A Jesuit elephant in 17th-century Manila
Mali is a 40-year-old elephant from Sri Lanka who made international news when Peta (People for the Ethical Treatment of Animals) launched a campaign to transfer her from her sorry quarters at the Manila Zoo to an elephant sanctuary in Thailand. I remember seeing Mali during a school field trip many years ago, and now wonder if she deserves some rest especially in this unusually hot summer. She is probably the only live elephant a Filipino child will ever see in the country today, and it is hard to imagine a time when elephants roamed in the Philippines.
Based on remains excavated by archeologists in various sites in Luzon, the Visayas and Mindanao, we now know that we once had stegodon, elephants, and rhinos in the Philippines. In the Fort Bonifacio area they found remains of Rhinoceros philippinensis as well as Stegodon luzonensis; in a mining tunnel in Balamban, Cebu, were found remains of a dwarf buffalo Bubalus cebuensis; and the remains of a dwarf elephant were found in Cabarruyan Island in Luzon that were named in honor of the pioneering anthropologist H. Otley Beyer as Elephas beyeri.
It seems that elephants roamed the Philippines not just in prehistoric times but as late as the 17th century, as described by the Jesuit Ignacio Francisco Alcina in his multivolume “Historia de las islas e indios de Bisayas” (1668) as a “torre de carne” (tower of flesh) that some Christian saints referred to as “Goliath” because of the size. (The iconic Japanese monster Godzilla may not look like it, but its name when read in Japanese sounds like “gorilla.”) Alcina noted that the Visayan word for elephant was “gadya,” and that the ivory (“garing” in Tagalog, hence one of the attributes of the Virgin Mary, “Tower of Ivory,” is “Torre ng Garing”) was used for bracelets, ear pendants, daggers and sword hilts, and even jewelry boxes.
According to Alcina, elephants were not to be found in the Visayas but in Jolo. These were smaller than elephants from Cambodia and India, and were prized for their: ivory tusks that were made into religious images of the Santo Niño, the Virgin Mary, and other saints; bones, similar to ivory, that were fashioned into jewelry; hide that was made into breastplates, helmets, and armor that protected the wearer from sword and lance but not from an arquebus or musket; and, last but not least, meat that was eaten, too!
Alcina wrote: “The natives of that island (Jolo) eat the flesh. One of our fathers who stayed there told me that he had eaten the meat and that it was tougher than beef and did not taste as good.”
Elephants were said to be intelligent, hardworking, and fierce when provoked. They were modest, too. When told that elephants were never seen mating, that they concealed themselves when they mated, Alcina remarked: “A lesson in modesty for men who sometimes and even frequently lack the modesty which these brute animals observe so well.”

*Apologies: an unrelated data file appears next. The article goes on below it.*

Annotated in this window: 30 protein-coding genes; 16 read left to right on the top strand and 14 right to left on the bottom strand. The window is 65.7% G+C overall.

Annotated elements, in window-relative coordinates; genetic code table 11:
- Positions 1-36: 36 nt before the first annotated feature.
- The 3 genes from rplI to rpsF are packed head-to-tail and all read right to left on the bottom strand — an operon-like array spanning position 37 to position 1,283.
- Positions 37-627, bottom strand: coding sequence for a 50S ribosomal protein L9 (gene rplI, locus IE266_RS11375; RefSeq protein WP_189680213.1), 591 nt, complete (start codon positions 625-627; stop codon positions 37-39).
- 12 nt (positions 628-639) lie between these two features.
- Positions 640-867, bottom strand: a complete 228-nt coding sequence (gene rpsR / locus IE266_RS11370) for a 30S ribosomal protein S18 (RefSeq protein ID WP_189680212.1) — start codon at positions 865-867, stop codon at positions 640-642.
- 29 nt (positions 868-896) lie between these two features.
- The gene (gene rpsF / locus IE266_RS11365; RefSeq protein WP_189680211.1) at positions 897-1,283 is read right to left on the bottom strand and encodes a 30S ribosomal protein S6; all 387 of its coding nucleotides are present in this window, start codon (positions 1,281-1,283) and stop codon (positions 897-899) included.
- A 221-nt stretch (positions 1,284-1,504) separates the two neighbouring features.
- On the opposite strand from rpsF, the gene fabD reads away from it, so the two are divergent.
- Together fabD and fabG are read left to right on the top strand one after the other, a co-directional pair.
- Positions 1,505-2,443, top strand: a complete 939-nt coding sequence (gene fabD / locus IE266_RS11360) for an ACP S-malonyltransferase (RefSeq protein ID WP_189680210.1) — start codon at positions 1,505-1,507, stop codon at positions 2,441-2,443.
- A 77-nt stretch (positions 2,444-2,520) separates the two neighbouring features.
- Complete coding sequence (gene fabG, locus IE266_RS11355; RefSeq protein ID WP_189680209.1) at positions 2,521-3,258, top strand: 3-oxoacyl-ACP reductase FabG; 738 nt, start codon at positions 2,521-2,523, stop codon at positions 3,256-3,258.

What I found fascinating, though, was the fact that Alcina saw elephants in Manila where they were received as gifts from Cambodia and neighboring countries. Alonso Fajardo, governor-general from 1618 to 1624, gave the Jesuits a tamed elephant that served them many years hauling logs, beams and posts during the construction of the Jesuit residence in the city.
Alcina talked fondly about their pet elephant and of its sad end:
“I have heard unusual and very strange stories related about it… I shall tell only one, which seems to have a connection with the friends of Bacchus (Greek god of grape growing and wine) of whom there are many here. It seems that if they were not watchful, he went to the wine cellar or store room, either at the Colegio or that of the Procurator General, sniffed out the casks which contained wine, very easily uncovered them with his trunk and siphoned out one entire cask at one time; thus showing his joy with a thousand gambols. If, perchance, he took in too much he would be intoxicated and cause some violence. However he was able to get out into the countryside until it passed; afterwards he returned to the house very docile.
“When he felt hungry, they say, he used to go among the houses of the natives; they knew what he wanted and gave him either rice or various fruits to eat. In this manner he went to many dwellings, as though asking alms, until he was satisfied. He approached the doors of the houses of those who would not give him anything and struck the posts and tore them off and flattened the houses, thus they were careful to give him something immediately so that he would not harm them. This happened when days passed without his returning to our house where what was needed was given him.
“He lived for years until a Brother of ours, angered by some mischief or other, whether stealing food or drink, who was in a house in the field where the elephant was taken to haul logs, which were newly cut, fastened the beast with strong ropes to a large tree and left him there to die of hunger. Since this animal had cost him little, he was little concerned about it perishing.”
Quite a sad end for the pet elephant in the 17th-century Jesuit house in Manila whose name is lost to history. I hope that inhumane Jesuit brother was castigated in life and in the hereafter for his cruelty.
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